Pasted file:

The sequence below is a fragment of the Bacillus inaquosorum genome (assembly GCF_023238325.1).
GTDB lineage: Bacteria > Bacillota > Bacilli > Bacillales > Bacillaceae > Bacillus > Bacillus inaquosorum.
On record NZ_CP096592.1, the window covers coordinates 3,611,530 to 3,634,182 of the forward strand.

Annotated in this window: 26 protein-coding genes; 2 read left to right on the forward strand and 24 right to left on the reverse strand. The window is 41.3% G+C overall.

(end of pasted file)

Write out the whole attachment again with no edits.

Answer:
The sequence below is a fragment of the Bacillus inaquosorum genome (assembly GCF_023238325.1).
GTDB lineage: Bacteria > Bacillota > Bacilli > Bacillales > Bacillaceae > Bacillus > Bacillus inaquosorum.
On record NZ_CP096592.1, the window covers coordinates 3,611,530 to 3,634,182 of the forward strand.

Annotated in this window: 26 protein-coding genes; 2 read left to right on the forward strand and 24 right to left on the reverse strand. The window is 41.3% G+C overall.